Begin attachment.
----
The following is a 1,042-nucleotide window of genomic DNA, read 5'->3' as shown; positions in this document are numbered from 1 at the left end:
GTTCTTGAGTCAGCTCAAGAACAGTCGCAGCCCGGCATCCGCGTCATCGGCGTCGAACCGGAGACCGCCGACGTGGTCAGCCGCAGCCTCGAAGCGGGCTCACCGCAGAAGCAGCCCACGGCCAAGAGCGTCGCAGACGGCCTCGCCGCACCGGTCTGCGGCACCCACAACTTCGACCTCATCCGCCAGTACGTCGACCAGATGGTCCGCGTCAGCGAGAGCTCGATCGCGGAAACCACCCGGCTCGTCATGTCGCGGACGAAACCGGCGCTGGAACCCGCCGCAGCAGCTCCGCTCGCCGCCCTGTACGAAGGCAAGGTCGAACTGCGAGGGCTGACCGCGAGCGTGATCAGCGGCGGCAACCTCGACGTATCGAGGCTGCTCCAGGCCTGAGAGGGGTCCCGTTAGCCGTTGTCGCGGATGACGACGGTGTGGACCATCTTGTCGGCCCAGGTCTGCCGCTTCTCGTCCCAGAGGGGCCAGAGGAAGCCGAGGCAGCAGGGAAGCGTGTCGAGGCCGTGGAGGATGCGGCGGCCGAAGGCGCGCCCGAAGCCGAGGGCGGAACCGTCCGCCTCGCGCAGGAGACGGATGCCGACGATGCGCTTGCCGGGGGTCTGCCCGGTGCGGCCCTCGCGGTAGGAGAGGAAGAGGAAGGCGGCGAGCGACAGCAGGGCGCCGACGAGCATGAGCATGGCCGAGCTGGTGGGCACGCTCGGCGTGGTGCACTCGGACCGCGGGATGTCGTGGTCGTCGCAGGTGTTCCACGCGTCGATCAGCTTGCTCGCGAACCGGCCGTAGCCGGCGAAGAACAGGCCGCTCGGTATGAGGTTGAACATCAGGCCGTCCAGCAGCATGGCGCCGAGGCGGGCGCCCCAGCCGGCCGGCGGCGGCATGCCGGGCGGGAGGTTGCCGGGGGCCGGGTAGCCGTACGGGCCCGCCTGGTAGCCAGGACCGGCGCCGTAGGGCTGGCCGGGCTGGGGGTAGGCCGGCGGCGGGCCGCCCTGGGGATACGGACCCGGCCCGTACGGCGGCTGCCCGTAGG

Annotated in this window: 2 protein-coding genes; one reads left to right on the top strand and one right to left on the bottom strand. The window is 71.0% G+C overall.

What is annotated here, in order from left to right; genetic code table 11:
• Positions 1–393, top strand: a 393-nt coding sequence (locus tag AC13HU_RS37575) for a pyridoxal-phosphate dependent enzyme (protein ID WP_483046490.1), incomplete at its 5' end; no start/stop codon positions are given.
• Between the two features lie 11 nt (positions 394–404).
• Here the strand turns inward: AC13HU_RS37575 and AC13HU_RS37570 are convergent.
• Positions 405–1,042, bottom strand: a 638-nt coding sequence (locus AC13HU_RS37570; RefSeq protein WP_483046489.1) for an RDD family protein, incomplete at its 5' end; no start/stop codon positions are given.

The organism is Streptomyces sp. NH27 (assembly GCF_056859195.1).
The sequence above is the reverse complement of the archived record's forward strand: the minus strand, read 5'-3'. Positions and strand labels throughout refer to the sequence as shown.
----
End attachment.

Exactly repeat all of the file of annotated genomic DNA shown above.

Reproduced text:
The following is a 1,042-nucleotide window of genomic DNA, read 5'->3' as shown; positions in this document are numbered from 1 at the left end:
GTTCTTGAGTCAGCTCAAGAACAGTCGCAGCCCGGCATCCGCGTCATCGGCGTCGAACCGGAGACCGCCGACGTGGTCAGCCGCAGCCTCGAAGCGGGCTCACCGCAGAAGCAGCCCACGGCCAAGAGCGTCGCAGACGGCCTCGCCGCACCGGTCTGCGGCACCCACAACTTCGACCTCATCCGCCAGTACGTCGACCAGATGGTCCGCGTCAGCGAGAGCTCGATCGCGGAAACCACCCGGCTCGTCATGTCGCGGACGAAACCGGCGCTGGAACCCGCCGCAGCAGCTCCGCTCGCCGCCCTGTACGAAGGCAAGGTCGAACTGCGAGGGCTGACCGCGAGCGTGATCAGCGGCGGCAACCTCGACGTATCGAGGCTGCTCCAGGCCTGAGAGGGGTCCCGTTAGCCGTTGTCGCGGATGACGACGGTGTGGACCATCTTGTCGGCCCAGGTCTGCCGCTTCTCGTCCCAGAGGGGCCAGAGGAAGCCGAGGCAGCAGGGAAGCGTGTCGAGGCCGTGGAGGATGCGGCGGCCGAAGGCGCGCCCGAAGCCGAGGGCGGAACCGTCCGCCTCGCGCAGGAGACGGATGCCGACGATGCGCTTGCCGGGGGTCTGCCCGGTGCGGCCCTCGCGGTAGGAGAGGAAGAGGAAGGCGGCGAGCGACAGCAGGGCGCCGACGAGCATGAGCATGGCCGAGCTGGTGGGCACGCTCGGCGTGGTGCACTCGGACCGCGGGATGTCGTGGTCGTCGCAGGTGTTCCACGCGTCGATCAGCTTGCTCGCGAACCGGCCGTAGCCGGCGAAGAACAGGCCGCTCGGTATGAGGTTGAACATCAGGCCGTCCAGCAGCATGGCGCCGAGGCGGGCGCCCCAGCCGGCCGGCGGCGGCATGCCGGGCGGGAGGTTGCCGGGGGCCGGGTAGCCGTACGGGCCCGCCTGGTAGCCAGGACCGGCGCCGTAGGGCTGGCCGGGCTGGGGGTAGGCCGGCGGCGGGCCGCCCTGGGGATACGGACCCGGCCCGTACGGCGGCTGCCCGTAGG

Annotated in this window: 2 protein-coding genes; one reads left to right on the top strand and one right to left on the bottom strand. The window is 71.0% G+C overall.

What is annotated here, in order from left to right; genetic code table 11:
• Positions 1–393, top strand: a 393-nt coding sequence (locus tag AC13HU_RS37575) for a pyridoxal-phosphate dependent enzyme (protein ID WP_483046490.1), incomplete at its 5' end; no start/stop codon positions are given.
• Between the two features lie 11 nt (positions 394–404).
• Here the strand turns inward: AC13HU_RS37575 and AC13HU_RS37570 are convergent.
• Positions 405–1,042, bottom strand: a 638-nt coding sequence (locus AC13HU_RS37570; RefSeq protein WP_483046489.1) for an RDD family protein, incomplete at its 5' end; no start/stop codon positions are given.

The organism is Streptomyces sp. NH27 (assembly GCF_056859195.1).
The sequence above is the reverse complement of the archived record's forward strand: the minus strand, read 5'-3'. Positions and strand labels throughout refer to the sequence as shown.